The resulting imbalances within the gendered work continuum leads to increasing dependence on women’s underpaid work to substitute unpaid work to fill gaps in public expenditure and ‘genderless’ macroeconomic policies and to meet the demand of the care economy in the context of growing socio-economic inequalities among women themselves. An additional linkage relates to discriminatory social institutions and stereotypes on gender roles, and increasingly the issue of intersectionality.
A multi-pronged thrust for adequate investment and policy attention towards the care sector is essential. One, by adequate and appropriate investments in all components of the care economy including physical and social infrastructure to reduce the overall care burden, accompanied by social policies that help to redistribute intra-household care work. Second, to tap into the immense potential this sector has to provide and improve job and career prospects and to also increase female labour force participation. Third, by implementing policy and programme interventions for women and also men such as maternity and paternity benefits, flexible hours, crèches and day-care centres with timings that take into account both paid and unpaid work, etc.
The intersecting role of various institutions in supporting women’s care responsibilities must be additionally understood in order to improve their access to paid work and also well-being. The care diamond is a helpful tool to look at the organization of care between the market, government, civil society and the household. This not only considers women’s role both outside and within the household, but also the role of paid caregivers who perform essential tasks in the labour market and should have decent conditions and remuneration. Understanding and analysing how care gets distributed among these institutions will also be an area of interest for labour economists, including the role of private actors, both household and non-household, as well as civil society institutions.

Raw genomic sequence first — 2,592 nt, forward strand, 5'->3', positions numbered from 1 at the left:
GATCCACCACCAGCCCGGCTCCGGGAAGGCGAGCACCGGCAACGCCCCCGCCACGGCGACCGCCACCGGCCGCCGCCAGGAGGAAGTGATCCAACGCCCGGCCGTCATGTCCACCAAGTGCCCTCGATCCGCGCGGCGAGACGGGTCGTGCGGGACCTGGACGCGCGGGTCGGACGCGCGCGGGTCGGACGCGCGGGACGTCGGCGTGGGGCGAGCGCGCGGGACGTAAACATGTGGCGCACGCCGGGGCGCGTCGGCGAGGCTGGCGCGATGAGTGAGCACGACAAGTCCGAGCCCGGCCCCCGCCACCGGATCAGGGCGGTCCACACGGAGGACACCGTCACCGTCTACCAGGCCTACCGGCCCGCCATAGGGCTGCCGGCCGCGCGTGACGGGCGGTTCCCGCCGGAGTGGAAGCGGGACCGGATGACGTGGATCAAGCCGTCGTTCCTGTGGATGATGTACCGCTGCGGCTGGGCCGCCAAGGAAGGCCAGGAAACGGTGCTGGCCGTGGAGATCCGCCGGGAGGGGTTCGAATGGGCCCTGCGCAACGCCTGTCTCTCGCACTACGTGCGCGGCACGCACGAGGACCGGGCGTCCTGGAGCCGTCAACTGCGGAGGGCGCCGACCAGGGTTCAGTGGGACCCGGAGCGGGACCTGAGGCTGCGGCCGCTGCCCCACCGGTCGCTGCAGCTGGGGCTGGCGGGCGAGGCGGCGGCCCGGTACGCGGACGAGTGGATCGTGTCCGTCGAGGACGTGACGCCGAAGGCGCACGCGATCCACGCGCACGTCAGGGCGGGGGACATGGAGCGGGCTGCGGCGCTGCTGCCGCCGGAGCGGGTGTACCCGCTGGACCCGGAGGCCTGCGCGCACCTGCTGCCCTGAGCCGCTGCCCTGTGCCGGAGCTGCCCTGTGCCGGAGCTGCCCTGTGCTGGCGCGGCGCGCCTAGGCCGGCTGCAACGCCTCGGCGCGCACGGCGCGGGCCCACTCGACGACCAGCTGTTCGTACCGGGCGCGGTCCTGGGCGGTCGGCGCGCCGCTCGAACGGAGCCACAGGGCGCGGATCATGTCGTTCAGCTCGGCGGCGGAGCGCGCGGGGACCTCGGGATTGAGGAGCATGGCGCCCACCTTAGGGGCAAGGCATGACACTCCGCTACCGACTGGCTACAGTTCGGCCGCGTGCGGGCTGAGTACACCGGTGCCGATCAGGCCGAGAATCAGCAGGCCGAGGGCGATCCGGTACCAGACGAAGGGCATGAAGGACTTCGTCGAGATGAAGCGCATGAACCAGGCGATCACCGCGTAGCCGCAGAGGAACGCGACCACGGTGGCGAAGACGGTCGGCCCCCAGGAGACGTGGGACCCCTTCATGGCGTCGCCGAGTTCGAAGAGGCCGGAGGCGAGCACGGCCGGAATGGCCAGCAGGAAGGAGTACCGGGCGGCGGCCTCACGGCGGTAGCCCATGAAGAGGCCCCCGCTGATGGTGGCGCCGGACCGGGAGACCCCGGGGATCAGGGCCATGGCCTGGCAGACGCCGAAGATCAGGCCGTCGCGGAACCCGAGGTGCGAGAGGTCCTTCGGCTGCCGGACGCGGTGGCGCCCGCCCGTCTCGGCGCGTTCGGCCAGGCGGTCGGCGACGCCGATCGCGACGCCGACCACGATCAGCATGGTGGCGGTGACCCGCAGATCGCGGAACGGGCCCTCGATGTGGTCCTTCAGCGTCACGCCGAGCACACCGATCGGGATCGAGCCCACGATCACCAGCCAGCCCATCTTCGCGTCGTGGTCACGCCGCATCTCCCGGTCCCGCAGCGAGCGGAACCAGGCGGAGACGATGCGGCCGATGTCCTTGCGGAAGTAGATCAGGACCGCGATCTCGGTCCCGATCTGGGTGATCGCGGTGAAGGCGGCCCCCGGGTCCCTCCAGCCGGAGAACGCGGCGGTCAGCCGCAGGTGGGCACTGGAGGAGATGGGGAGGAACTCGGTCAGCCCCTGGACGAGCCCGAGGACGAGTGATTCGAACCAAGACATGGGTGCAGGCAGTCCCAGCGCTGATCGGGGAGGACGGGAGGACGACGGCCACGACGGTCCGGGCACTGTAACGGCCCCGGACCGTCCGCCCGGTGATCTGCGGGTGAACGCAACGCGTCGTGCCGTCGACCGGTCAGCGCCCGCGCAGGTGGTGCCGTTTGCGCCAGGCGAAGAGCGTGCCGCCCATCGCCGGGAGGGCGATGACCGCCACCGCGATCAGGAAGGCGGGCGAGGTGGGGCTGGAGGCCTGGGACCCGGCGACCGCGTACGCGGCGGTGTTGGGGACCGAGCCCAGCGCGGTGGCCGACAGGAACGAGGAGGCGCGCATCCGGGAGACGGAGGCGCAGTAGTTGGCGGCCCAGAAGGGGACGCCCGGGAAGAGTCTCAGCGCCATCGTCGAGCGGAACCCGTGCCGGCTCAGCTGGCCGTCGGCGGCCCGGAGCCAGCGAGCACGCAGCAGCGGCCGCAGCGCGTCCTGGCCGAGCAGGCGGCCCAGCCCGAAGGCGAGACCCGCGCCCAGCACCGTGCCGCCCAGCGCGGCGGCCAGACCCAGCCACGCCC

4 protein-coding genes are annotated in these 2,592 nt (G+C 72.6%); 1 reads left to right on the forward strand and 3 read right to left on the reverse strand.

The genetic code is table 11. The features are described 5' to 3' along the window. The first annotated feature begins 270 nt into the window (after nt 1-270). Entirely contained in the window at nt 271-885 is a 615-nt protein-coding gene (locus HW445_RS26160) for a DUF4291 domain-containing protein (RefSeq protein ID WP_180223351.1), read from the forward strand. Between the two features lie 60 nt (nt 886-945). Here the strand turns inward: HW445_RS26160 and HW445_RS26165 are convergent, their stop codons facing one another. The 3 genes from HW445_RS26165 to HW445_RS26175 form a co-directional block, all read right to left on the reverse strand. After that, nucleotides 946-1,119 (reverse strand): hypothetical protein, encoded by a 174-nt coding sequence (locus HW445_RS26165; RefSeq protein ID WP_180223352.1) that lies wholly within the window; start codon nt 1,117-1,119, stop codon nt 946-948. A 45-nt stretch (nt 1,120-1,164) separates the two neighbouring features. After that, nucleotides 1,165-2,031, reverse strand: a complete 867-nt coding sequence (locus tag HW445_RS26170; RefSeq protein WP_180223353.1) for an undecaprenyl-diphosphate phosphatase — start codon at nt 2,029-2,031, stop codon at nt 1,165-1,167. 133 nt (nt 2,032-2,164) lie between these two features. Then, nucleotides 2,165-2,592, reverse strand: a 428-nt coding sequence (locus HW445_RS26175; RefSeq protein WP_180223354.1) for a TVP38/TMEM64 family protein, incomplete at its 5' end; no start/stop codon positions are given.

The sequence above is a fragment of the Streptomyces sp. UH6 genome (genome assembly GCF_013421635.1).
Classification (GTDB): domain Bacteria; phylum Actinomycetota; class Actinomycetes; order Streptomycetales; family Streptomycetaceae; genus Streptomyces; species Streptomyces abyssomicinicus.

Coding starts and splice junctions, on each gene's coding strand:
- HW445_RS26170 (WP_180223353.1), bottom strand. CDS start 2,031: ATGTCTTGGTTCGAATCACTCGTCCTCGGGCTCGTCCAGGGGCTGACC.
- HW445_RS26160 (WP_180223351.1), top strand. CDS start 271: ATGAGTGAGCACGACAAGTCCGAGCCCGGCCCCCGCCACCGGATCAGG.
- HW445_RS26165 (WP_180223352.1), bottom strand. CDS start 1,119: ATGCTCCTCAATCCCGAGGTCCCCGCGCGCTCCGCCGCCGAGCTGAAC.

Integrated with the morphology of production and reproduction are the opposite yet apposite interconnects between various structures that go beyond the formal and informal, the organised and the unorganised. Central therefore is the extent of interdependence or not between the systems of production, reproduction and ownership of resources, incorporating exchange-value as well as use-value beyond the market – non-market binary, including the intermeshing of the two that lie at the cusp.
Guidelines on Conference Themes for Prospective Contributors
The guidelines on the conference themes are suggestive only. The prospective paper writers may contribute on other relevant sub-themes as well. Apart from contributions on India, papers relating to other regions and countries are also welcome. Papers can be from different theoretical perspectives, as can be the use of different empirical methodologies (e.g. quantitative, qualitative, case-oriented or mixed). Submission of original work that contributes to the advancement of existing knowledge and debates on the topic are encouraged.